To help orient us, I would like to focus on today’s gospel. It’s a familiar story, the raising of Lazarus, but it’s full of dramatic language and gestures, well-suited to our distracted situation today. The story reverberates with imagery that recurs elsewhere in the gospel and it is full of emotion—we see Jesus deeply disturbed and weeping, for example, and Mary throwing herself at Jesus’ feet, distraught with grief.

I’ll point out only two ways in which the story connects with the rest of the gospel. First, the mention of smell, stench really. When Jesus tells them to roll the stone away, Mary objects because of the body’s decay. In the next chapter, Mary will anoint Jesus, an action interpreted as a foreshadowing of Jesus’ death, and the sweet smell of the ointment fills the house. The second little resonance is with the word tomb. It appears only one time earlier in the gospel, in chapter 5, when Jesus predicts that all who are in their graves will hear his voice and come out. Now in chapter 11, Jesus cries out, “Lazarus, come out.!” The next time we will encounter the word for tomb in John is in reference to Jesus’ own place of burial. In other words, this story is meant to point us toward Jesus’ own death and resurrection, and Jesus’ words, “I am resurrection and life” make that connection clear.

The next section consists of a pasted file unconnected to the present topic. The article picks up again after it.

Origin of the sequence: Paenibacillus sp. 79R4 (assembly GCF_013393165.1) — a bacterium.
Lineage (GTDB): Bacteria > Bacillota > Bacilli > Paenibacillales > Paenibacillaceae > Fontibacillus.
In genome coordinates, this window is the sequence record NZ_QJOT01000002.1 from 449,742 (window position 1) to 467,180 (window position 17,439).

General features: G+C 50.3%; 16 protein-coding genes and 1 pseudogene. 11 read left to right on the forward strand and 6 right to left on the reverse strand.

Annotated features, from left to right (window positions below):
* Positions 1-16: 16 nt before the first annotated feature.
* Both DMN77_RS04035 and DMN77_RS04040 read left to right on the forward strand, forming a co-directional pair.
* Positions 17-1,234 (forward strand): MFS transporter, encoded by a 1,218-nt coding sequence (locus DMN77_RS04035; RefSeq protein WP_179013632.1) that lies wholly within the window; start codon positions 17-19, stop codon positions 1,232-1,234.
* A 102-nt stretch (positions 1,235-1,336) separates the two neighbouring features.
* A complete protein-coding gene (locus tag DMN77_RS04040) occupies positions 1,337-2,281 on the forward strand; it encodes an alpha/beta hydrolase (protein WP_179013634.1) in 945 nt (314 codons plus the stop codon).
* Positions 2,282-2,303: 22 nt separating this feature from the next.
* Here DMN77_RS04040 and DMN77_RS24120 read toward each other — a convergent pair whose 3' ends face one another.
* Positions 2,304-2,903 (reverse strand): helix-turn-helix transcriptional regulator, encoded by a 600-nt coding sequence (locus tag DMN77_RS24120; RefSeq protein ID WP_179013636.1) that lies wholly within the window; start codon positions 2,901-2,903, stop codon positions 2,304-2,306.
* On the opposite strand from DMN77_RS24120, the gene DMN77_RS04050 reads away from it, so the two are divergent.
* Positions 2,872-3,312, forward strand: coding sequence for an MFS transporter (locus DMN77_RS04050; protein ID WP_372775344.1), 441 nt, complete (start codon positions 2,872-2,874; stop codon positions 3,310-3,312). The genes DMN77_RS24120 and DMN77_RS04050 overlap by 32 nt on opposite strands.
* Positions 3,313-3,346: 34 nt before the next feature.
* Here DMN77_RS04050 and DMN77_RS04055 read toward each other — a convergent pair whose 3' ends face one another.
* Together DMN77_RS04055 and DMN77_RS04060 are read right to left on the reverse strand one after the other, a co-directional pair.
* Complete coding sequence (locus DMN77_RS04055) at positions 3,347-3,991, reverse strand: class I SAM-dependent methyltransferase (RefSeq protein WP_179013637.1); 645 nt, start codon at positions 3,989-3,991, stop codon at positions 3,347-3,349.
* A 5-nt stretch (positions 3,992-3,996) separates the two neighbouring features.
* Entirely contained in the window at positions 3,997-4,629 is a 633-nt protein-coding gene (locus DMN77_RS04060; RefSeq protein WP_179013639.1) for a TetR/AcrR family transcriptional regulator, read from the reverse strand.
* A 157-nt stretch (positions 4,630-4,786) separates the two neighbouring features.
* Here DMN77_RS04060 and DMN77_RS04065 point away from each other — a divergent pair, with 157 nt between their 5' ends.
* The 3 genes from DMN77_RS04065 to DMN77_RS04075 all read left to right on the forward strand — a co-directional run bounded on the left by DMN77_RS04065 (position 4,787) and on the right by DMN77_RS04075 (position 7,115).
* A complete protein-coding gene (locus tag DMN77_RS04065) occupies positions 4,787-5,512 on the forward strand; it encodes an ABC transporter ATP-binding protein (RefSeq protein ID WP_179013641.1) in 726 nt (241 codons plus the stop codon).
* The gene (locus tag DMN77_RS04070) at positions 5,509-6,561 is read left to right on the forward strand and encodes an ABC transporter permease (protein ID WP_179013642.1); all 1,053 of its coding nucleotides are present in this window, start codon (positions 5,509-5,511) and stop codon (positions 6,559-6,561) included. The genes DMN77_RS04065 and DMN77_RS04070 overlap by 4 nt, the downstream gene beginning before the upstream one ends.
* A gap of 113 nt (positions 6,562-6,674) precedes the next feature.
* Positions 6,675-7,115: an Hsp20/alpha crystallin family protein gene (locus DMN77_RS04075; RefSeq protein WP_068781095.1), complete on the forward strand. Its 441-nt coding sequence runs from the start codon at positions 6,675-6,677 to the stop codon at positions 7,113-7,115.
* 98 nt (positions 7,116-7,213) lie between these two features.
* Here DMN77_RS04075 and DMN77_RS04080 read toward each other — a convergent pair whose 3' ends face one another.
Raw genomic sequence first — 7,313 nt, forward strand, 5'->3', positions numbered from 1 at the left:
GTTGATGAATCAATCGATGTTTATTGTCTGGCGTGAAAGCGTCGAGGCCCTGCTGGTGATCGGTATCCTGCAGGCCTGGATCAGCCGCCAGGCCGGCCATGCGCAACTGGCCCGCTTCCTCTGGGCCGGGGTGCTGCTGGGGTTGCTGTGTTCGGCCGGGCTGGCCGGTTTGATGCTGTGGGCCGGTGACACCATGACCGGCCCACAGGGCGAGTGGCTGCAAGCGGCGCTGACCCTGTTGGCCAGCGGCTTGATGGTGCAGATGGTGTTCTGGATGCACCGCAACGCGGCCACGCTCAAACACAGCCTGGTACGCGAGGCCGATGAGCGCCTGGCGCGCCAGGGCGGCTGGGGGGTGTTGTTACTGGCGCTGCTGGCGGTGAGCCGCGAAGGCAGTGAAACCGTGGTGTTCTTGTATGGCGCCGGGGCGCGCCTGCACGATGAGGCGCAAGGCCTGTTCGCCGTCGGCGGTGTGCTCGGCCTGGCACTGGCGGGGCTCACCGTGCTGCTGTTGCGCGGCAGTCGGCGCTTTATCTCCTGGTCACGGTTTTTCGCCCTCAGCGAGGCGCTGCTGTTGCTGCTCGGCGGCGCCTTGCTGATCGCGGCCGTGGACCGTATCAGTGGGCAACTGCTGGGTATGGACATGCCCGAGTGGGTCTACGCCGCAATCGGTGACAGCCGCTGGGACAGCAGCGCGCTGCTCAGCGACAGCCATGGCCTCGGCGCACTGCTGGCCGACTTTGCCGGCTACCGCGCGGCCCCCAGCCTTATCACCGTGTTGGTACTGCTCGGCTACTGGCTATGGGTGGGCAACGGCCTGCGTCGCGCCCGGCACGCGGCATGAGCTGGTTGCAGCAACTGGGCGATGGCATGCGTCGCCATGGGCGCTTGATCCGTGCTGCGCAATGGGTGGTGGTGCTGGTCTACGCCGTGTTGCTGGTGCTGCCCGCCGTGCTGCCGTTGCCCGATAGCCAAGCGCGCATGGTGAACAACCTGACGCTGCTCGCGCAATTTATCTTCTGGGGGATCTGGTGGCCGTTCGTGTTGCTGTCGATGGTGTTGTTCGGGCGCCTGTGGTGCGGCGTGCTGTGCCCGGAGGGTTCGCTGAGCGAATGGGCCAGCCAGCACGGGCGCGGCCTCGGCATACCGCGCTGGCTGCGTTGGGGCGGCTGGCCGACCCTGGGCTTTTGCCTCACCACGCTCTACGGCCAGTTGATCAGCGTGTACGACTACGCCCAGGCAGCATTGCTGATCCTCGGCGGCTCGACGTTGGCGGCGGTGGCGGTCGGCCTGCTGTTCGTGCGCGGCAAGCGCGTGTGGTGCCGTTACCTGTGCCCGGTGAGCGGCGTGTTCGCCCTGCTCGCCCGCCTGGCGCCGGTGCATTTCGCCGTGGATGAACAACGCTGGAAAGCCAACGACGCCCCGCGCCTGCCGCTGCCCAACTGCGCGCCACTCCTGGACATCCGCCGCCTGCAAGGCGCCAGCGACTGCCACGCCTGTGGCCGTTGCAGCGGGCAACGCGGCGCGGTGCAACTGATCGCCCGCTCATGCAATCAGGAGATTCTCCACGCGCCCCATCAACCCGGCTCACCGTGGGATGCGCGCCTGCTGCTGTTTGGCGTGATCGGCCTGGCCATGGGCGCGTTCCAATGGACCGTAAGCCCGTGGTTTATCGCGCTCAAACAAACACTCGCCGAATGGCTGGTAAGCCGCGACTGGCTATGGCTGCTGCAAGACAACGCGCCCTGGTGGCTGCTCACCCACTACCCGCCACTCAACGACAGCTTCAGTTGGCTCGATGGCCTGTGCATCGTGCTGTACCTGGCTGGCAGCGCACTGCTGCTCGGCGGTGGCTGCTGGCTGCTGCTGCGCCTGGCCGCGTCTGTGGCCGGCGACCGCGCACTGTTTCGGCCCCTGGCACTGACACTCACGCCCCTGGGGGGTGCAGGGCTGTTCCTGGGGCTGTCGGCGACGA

There’s one more detail to which I would like to point your attention. It’s the verse that follows Jesus’ cry, “Lazarus, come out!?

The dead man came out, his hands and feet bound with strips of cloth, and his face wrapped in a cloth. Jesus said to them, ‘Unbind him, and let him go.’

Ponder this a moment. First, Lazarus is not named. He is only “the dead man.” And in spite of the power that Jesus exhibited by raising him from the dead, there was still work to do. The community had to gather around, minister to him, unbind him, so that he could regain his place among them, so that he could become Lazarus again, not “the dead man.”

And here I think is where this story can help us understand what’s going on here in our service, and in the wider world. Today, All Saints’ is something of a celebration of our community, of the faithful who gather here at Grace week to week, and of the faithful who have gathered here in times past. Our community of faith is not restricted to those who worship here now; it also embraces all those who have come before, that great cloud of witnesses throughout the centuries. And today, as we baptize Corrine, we are adding to our community another member, expressing our faith that the community of saints in this place will exist long after we are gone.

We can also take heart as we go from this place, out into the world, and learn more about the devastation of hurricane Sandy in the northeast, and in places like Haiti, where the mainstream media take no notice, but our diocese has been active, and many of you have close relationships. We can take heart as we go from this place out into the world and the last days of a divisive and unedifying election season. We can take heart in the vision that the author of Revelation depicts:

“See, the home of God is among mortals.
He will dwell with them as their God;
they will be his peoples,
and God himself will be with them;
he will wipe every tear from their eyes.
Death will be no more;
mourning and crying and pain will be no more,
for the first things have passed away.”


PS: The exegetical notes on John 11 drawn from Jamie Clark-Soles on working preacher